Thursday, 12 October 2017

Review The Phantom Of The Opera

The world  première of a magnificent orchestral silent movie score in a palatial venue gives Peter Barker a thrilling experience,

The Phantom Of The Opera
Roy Budd's score to the 1925 classic silent film

The Sound Of Silence

The French Gothic novel The Phantom of the Opera, first published as a newspaper serial in 1909, has since the late 20th century gained fame in a modern global blockbuster musical adaptation.

However, the first dramatised version to reach a mass audience was over 80 years ago, a classic Hollywood silent horror movie starring Lon Chaney, legendary actor and "man of a thousand faces".

Years later in South London, a young Roy Budd, the son of a grocer, developed a love for silent movies and haboured a dream all his life of scoring the Universal Pictures cult horror film.
Now the 77-strong Docklands Sinfonia, led by conductor Spencer Down, has finally given the piece its world première during a screening at, fittingly, the exquisite opera venue, the London Coliseum.

For Budd was a musical child prodigy who gave his first official concert aged six at the opera house in 1953.

He became a leading jazz musician, a friend of fellow musician and comedian Dudley Moore,  and composed the music, often jazz-inflected, for around forty films, most famously the iconic harpsichord score for British gangster film, Get Carter, starring Michael Caine.

After purchasing an original 35mm print of The Phantom Of The Opera and having it restored for £350,000 over the course of three years, he finally achieved his dream, creating an orchestral score for the movie.

The world première was scheduled for September 1993 but just five weeks beforehand, Budd suffered a fatal brain haemorrhage.

His widow, landed with the bill for the cancelled concert screening, then saw others perform their own scores for the film.

While Budd's was the first of several modern symphonic Phantom Of The Opera scores by various composers, like the phantom it has been a ghostly presence, only released on CD and DVD many years after it was composed and, until now, never performed live publicly.

A melodically lush and romantic score mirrors and adds to a movie, as much a love story as a horror film and a suspenseful thriller.

Budd uses a rich and varied orchestral palette for a lucid accompaniment to the Beauty and the Beast story.

Keeping a precise balance between pathos and horror, the music often reflects the viewpoint of the Phantom, his longing and torment over young soprano Christine (Mary Philbin).

Lon Chaney’s performance as the Phantom, with the unmasking of his monstrous features, still stands the test of time, especially when accompanied by Budd's visceral music.
The notes of an organ, used in various ways throughout the film, evoke the uncanny atmosphere and introduce the sweeping aural panorama of the Phantom theme.

Equally, grace, suspense and humour where appropriate find their way into the music.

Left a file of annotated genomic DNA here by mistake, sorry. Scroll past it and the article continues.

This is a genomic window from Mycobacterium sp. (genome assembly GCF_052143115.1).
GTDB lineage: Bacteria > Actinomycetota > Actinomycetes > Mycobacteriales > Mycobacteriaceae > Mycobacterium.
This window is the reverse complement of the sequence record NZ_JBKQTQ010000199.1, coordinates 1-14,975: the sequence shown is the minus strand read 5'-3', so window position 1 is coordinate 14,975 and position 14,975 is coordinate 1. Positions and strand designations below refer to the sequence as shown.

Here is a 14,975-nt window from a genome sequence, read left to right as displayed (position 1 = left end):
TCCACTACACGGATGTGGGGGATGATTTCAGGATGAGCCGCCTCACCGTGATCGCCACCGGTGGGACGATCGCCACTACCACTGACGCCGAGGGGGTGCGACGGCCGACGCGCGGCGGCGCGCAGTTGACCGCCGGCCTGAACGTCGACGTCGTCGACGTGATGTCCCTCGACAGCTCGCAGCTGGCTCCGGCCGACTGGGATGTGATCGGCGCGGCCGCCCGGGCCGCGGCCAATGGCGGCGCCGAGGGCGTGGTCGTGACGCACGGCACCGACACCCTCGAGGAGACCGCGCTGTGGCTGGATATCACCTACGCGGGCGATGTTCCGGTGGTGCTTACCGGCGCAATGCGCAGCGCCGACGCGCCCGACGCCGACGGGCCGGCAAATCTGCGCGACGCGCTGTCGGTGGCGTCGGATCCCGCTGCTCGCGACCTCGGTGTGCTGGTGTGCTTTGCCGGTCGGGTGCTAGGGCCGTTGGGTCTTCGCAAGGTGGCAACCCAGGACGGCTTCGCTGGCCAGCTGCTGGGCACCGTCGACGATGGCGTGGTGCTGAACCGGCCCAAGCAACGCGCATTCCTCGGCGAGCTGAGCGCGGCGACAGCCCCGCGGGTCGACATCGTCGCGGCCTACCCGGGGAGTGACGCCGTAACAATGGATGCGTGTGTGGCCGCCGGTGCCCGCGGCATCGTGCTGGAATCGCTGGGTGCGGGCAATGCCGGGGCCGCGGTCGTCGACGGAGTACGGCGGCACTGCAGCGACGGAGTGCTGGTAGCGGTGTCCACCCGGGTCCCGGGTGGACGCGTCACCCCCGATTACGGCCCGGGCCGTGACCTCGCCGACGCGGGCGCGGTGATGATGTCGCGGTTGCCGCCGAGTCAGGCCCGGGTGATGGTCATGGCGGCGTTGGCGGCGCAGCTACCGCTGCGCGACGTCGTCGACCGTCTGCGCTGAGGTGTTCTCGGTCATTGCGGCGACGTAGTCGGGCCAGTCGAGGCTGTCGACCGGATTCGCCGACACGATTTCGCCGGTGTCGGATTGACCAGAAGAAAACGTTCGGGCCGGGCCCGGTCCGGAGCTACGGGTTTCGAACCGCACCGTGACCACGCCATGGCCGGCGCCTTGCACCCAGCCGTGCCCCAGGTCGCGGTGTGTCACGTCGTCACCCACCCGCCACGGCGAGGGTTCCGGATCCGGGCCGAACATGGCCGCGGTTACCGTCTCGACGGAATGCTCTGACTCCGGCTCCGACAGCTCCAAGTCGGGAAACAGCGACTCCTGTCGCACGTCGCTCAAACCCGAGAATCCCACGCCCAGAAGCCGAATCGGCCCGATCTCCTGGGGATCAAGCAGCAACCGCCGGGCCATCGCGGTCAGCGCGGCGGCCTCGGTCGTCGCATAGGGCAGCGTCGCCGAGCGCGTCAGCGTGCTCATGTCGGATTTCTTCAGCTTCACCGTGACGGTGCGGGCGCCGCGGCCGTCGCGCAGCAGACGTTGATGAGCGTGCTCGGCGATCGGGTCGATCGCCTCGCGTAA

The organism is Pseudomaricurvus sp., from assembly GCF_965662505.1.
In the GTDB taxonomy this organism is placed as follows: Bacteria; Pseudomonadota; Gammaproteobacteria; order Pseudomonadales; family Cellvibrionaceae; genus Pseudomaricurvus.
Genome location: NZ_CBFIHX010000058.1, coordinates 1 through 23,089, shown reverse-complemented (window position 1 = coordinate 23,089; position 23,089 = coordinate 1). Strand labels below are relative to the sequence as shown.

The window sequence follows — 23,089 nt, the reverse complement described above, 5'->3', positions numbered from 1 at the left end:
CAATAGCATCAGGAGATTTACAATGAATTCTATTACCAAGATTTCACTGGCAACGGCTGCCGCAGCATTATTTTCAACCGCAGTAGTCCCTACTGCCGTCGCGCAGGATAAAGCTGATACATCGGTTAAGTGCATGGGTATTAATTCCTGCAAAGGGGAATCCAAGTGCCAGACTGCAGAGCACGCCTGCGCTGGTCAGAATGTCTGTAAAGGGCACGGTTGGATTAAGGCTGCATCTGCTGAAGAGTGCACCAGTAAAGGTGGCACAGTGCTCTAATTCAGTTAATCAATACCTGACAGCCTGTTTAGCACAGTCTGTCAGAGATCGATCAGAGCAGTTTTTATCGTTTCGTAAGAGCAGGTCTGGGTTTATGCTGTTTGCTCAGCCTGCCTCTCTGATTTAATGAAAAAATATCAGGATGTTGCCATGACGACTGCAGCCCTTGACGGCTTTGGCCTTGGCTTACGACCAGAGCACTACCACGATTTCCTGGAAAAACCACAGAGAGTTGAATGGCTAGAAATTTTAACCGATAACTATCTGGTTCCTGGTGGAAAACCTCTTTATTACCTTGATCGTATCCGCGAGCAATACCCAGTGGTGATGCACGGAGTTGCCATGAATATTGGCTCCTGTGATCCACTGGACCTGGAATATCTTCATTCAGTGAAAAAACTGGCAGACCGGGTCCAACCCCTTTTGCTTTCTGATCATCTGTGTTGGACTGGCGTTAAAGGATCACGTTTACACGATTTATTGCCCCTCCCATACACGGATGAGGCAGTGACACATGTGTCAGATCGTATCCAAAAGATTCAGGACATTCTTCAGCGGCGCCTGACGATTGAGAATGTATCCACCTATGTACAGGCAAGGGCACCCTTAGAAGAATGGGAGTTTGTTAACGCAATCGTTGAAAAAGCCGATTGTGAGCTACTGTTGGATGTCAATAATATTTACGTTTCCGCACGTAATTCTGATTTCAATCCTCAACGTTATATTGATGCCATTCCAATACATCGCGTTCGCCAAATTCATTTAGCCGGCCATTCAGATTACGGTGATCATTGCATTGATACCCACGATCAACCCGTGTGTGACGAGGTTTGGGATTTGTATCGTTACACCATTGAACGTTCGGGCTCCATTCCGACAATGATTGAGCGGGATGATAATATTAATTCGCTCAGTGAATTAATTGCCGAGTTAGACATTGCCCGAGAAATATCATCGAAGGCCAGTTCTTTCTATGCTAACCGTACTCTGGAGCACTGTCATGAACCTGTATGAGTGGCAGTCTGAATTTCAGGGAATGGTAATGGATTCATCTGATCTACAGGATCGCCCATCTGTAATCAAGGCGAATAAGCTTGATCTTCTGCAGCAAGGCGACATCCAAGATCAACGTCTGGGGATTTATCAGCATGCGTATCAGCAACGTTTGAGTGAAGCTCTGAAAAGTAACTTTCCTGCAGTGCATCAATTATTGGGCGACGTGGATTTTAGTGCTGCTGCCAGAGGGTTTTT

There's the exquisitely affecting Lovers' Waltz for Christine and her love Raoul (Norman Kerry), alongside the gorgeously elegant Masked Ball, in a colourised segment, inspired by Edgar Allan Poe's The Masque Of The Red Death

The composer  seamlessly integrates the themes of each individual, bringing them  together in a full-bodied score for the melodrama. The unfussy orchestration creates a backdrop of sound and musical characterisation that is both atmospheric and majestic.

Settling down after a slightly shaky start, The Docklands Sinfonia delivered a memorable and taut rendition of this piece.

Musically referencing several sources, Budd draws upon, amongst others, Richard Wagner’s opera of a doomed love affair, Tristan und Isolde, as well as the music of Wolfgang Amadeus Mozart and JS Bach.

These musical styles suit Budd's own eclectic jazz background, forming a tribute to classical composers, but also transforming into a classical work in its own right.

The logic of the melodramatic story may sometimes leave something to be desired for 21st century tastes. Yet the force of the movie's iconic imagery, with camerawork by Milton Bridenbecker, Virgil Miller, Charles Van Enger, fills the screen and mind: The Phantom's mask; the vulnerable horrific face beneath (skilfully made up by Lon Chaney himself) and  the Phantom's underground lair.

This was a one-off performance, mounted as a result of Roy Budd's widow Sylvia Noel's tireless work over very many years, first to have the music released on CD and in a DVD movie version and, finally, to be given its live première.

Combining a glorious concert of a nuanced score with the screening of a sensational movie classic could work well in other venues. On the strength of this performance in the lavish opera surroundings of the London Coliseum, it is a well-deserved TLT green light.

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